Recap: 5 #FactsOnly From ‘Tanning of America’ Documentary (Pt. 1)
Last night, VH1 debuted part one of the four-part series (adapted from the book), The Tanning of America: How Hip Hop Created a Culture That Rewrote the New Rules of the Economy, which chronicles the movement of hip-hop culture into the mainstream. The special finds Steve Stoute, music critics and luminaries dropping plenty of knowledge and food for thought. So here are 5 things you should’ve learned from Part I. —Andrew Asare
1. The “tanning” of America dates back to 1970s Blaxploitation films and groundbreaking sitcoms.
Despite the civil rights movement coming to end, there was a seismic shift in how African-Americans were viewed. Enter television producer Norman Lear and filmmaker Melvin Van Peebles. Considered “the early archetype of hip-hop entrepreneurship,” Peebles curated a movement of art—blaxploitation films—that told the story of urban heroes with films like Sweet Sweetback’s Baadasssss, Shaft, and The Mack. On the television side, Norman Lear developed classic shows like All In the Family, Sanford and Son, and Good Times that chronicled the real problems and concerns: race, economy and health issues.
2. Run-D.M.C: the three musketeers of breaking barriers.
Sure, Reverend Run knew his job was to “impress black people,” and he had no idea “that white people would care,” but they did. Run, along with DMC Daniels and Jam Master went on to do a couple of things: sell out the first massive hip-hop concert, The Fresh Fest in 1985, becoming the first rap group to get music video spins on MTV partnering with Aerosmith on “Walk This Way,” and inked a major endorsement deal with Adidas–$1 million to be exact.
3. Hip-hop started becoming known as a business when The Wall Street Journal profiled Russell Simmons.
Times were changing and there was a new business model forming. A major tanning moment was The Wall Street Journal profile on Russell Simmons. The article headlined: “If Folks are Clapping and Things Start To Happen, the Man Is Rappin,’” catapulted the legendary mogul to the magnifying glasses of mainstream media and businesses. “In retrospect I would say, that for Russell to pop and the music to pop, it was going to take a really white-bred person like me and a really mainstream stodgy publication like The Wall Street Journal to make that leap,” said Meg Cox, former writer for The Wall Street Journal.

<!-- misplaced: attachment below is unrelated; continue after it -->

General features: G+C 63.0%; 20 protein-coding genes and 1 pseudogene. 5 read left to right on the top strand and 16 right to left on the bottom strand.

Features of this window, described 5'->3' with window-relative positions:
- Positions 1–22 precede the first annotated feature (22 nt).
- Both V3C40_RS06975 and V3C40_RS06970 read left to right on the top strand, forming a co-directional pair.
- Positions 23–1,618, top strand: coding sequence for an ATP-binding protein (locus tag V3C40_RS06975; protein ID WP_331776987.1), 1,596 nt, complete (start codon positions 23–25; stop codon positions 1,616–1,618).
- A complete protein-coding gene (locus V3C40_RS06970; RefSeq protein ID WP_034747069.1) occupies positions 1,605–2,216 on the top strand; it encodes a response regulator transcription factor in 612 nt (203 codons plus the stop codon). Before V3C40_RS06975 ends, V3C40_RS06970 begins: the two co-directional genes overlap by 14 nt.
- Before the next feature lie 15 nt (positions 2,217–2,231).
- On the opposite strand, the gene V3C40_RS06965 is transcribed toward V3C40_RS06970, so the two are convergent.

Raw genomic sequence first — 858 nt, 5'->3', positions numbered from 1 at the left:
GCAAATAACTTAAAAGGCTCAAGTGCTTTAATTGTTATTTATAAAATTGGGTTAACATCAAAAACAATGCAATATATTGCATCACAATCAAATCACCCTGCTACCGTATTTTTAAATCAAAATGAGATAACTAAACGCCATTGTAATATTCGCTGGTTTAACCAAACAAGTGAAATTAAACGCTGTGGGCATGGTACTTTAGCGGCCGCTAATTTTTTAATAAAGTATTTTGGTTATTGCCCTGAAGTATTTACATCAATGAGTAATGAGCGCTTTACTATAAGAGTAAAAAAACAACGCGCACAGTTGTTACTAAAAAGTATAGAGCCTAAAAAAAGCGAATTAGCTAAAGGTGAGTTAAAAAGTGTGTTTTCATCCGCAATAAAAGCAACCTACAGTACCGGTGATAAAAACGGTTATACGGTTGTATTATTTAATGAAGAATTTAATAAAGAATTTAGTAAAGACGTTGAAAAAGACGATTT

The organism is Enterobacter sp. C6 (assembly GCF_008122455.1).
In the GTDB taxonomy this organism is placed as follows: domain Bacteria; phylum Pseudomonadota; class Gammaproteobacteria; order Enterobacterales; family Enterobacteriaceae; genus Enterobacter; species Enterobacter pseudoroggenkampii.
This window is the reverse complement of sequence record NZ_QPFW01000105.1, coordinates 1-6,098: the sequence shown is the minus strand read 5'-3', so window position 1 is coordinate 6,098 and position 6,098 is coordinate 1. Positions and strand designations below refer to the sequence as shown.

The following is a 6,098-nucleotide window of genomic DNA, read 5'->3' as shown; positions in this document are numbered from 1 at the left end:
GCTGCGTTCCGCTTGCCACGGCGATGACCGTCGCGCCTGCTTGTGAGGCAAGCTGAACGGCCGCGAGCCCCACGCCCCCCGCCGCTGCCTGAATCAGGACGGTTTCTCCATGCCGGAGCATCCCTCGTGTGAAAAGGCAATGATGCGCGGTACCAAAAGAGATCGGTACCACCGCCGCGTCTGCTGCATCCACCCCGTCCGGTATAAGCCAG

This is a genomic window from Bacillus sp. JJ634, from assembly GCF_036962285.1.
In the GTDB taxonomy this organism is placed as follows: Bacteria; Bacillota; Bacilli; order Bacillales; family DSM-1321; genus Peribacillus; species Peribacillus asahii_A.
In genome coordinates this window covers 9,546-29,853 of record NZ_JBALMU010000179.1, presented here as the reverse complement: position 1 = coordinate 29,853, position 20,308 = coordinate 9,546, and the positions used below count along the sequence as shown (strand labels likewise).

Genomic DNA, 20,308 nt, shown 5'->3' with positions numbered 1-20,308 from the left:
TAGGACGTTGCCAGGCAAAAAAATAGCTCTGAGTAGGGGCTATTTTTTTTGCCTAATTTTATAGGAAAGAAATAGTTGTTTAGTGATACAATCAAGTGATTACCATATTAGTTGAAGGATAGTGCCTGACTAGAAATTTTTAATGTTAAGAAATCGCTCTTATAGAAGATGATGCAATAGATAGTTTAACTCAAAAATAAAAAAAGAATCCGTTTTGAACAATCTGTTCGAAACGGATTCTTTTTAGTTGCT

4. Ralph McDaniels: The Inventor Video Music Box and The Shoutout
Refusing to crossover and assimilate their style into the mainstream format of MTV, hip-hop artists fledged over to Video Music Box. Curated by Ralph “Uncle Ralph” McDaniels in 1984, the show not only provided a segue for hip-hop music videos to gain exposure, but also gave a closer glimpse into the behind-the scenes action of a rising, domineering genre. Also, the show created a new slang, that’s still toted out over 30 years later: the shoutout.
5. Debbie Harry (Blondie) was the original white rapper
The hip-hop crowd and the punk crowd were outcasts, but it was Debbie Harry of Blondie that brought these two to the forefront. Before Macklemore, Eminem or even Vanilla Ice for that matter, rap music blurred the thin lines between the mainstream and underground with the success of “Rapture.” Though the preceding anthemic record “Rappers Delight” was a major hit across the board (and still is today), “Rapture” carried the genre as agents into the mainstream.